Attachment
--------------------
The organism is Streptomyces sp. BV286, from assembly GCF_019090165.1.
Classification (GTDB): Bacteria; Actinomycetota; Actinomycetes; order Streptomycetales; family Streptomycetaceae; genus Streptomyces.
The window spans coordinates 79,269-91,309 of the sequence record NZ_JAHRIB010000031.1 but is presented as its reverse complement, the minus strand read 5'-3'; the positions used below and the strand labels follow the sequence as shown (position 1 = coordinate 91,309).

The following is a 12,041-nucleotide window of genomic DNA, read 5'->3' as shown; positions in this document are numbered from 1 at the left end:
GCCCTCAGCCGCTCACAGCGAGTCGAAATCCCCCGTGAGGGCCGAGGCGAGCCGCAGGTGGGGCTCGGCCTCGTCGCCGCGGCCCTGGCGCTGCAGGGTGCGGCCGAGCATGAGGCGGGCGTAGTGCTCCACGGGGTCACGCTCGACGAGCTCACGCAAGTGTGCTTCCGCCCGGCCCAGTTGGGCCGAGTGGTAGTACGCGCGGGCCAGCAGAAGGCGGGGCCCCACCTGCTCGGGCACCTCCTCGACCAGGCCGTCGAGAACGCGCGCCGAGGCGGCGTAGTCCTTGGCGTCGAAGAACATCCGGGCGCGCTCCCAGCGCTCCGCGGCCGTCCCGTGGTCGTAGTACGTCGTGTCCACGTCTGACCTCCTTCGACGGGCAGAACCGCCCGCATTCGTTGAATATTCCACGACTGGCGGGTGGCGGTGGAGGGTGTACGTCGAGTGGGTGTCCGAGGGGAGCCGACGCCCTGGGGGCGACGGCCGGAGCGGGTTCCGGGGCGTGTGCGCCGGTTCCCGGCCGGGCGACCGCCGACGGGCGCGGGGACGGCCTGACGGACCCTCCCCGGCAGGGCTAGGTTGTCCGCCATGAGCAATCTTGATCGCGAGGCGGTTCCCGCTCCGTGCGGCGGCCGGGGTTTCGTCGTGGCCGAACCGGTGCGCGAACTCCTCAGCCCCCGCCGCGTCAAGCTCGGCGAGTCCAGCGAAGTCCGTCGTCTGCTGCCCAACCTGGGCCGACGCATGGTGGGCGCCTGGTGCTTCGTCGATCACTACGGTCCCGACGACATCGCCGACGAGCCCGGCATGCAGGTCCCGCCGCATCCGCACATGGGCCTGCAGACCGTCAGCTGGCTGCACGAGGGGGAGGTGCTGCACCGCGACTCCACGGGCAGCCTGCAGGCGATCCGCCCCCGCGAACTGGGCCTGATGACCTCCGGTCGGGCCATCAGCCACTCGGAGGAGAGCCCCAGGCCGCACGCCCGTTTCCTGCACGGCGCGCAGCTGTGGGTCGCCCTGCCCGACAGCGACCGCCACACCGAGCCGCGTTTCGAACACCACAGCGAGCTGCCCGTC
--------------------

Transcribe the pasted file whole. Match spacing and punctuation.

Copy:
The organism is Streptomyces sp. BV286, from assembly GCF_019090165.1.
Classification (GTDB): Bacteria; Actinomycetota; Actinomycetes; order Streptomycetales; family Streptomycetaceae; genus Streptomyces.
The window spans coordinates 79,269-91,309 of the sequence record NZ_JAHRIB010000031.1 but is presented as its reverse complement, the minus strand read 5'-3'; the positions used below and the strand labels follow the sequence as shown (position 1 = coordinate 91,309).

The following is a 12,041-nucleotide window of genomic DNA, read 5'->3' as shown; positions in this document are numbered from 1 at the left end:
GCCCTCAGCCGCTCACAGCGAGTCGAAATCCCCCGTGAGGGCCGAGGCGAGCCGCAGGTGGGGCTCGGCCTCGTCGCCGCGGCCCTGGCGCTGCAGGGTGCGGCCGAGCATGAGGCGGGCGTAGTGCTCCACGGGGTCACGCTCGACGAGCTCACGCAAGTGTGCTTCCGCCCGGCCCAGTTGGGCCGAGTGGTAGTACGCGCGGGCCAGCAGAAGGCGGGGCCCCACCTGCTCGGGCACCTCCTCGACCAGGCCGTCGAGAACGCGCGCCGAGGCGGCGTAGTCCTTGGCGTCGAAGAACATCCGGGCGCGCTCCCAGCGCTCCGCGGCCGTCCCGTGGTCGTAGTACGTCGTGTCCACGTCTGACCTCCTTCGACGGGCAGAACCGCCCGCATTCGTTGAATATTCCACGACTGGCGGGTGGCGGTGGAGGGTGTACGTCGAGTGGGTGTCCGAGGGGAGCCGACGCCCTGGGGGCGACGGCCGGAGCGGGTTCCGGGGCGTGTGCGCCGGTTCCCGGCCGGGCGACCGCCGACGGGCGCGGGGACGGCCTGACGGACCCTCCCCGGCAGGGCTAGGTTGTCCGCCATGAGCAATCTTGATCGCGAGGCGGTTCCCGCTCCGTGCGGCGGCCGGGGTTTCGTCGTGGCCGAACCGGTGCGCGAACTCCTCAGCCCCCGCCGCGTCAAGCTCGGCGAGTCCAGCGAAGTCCGTCGTCTGCTGCCCAACCTGGGCCGACGCATGGTGGGCGCCTGGTGCTTCGTCGATCACTACGGTCCCGACGACATCGCCGACGAGCCCGGCATGCAGGTCCCGCCGCATCCGCACATGGGCCTGCAGACCGTCAGCTGGCTGCACGAGGGGGAGGTGCTGCACCGCGACTCCACGGGCAGCCTGCAGGCGATCCGCCCCCGCGAACTGGGCCTGATGACCTCCGGTCGGGCCATCAGCCACTCGGAGGAGAGCCCCAGGCCGCACGCCCGTTTCCTGCACGGCGCGCAGCTGTGGGTCGCCCTGCCCGACAGCGACCGCCACACCGAGCCGCGTTTCGAACACCACAGCGAGCTGCCCGTC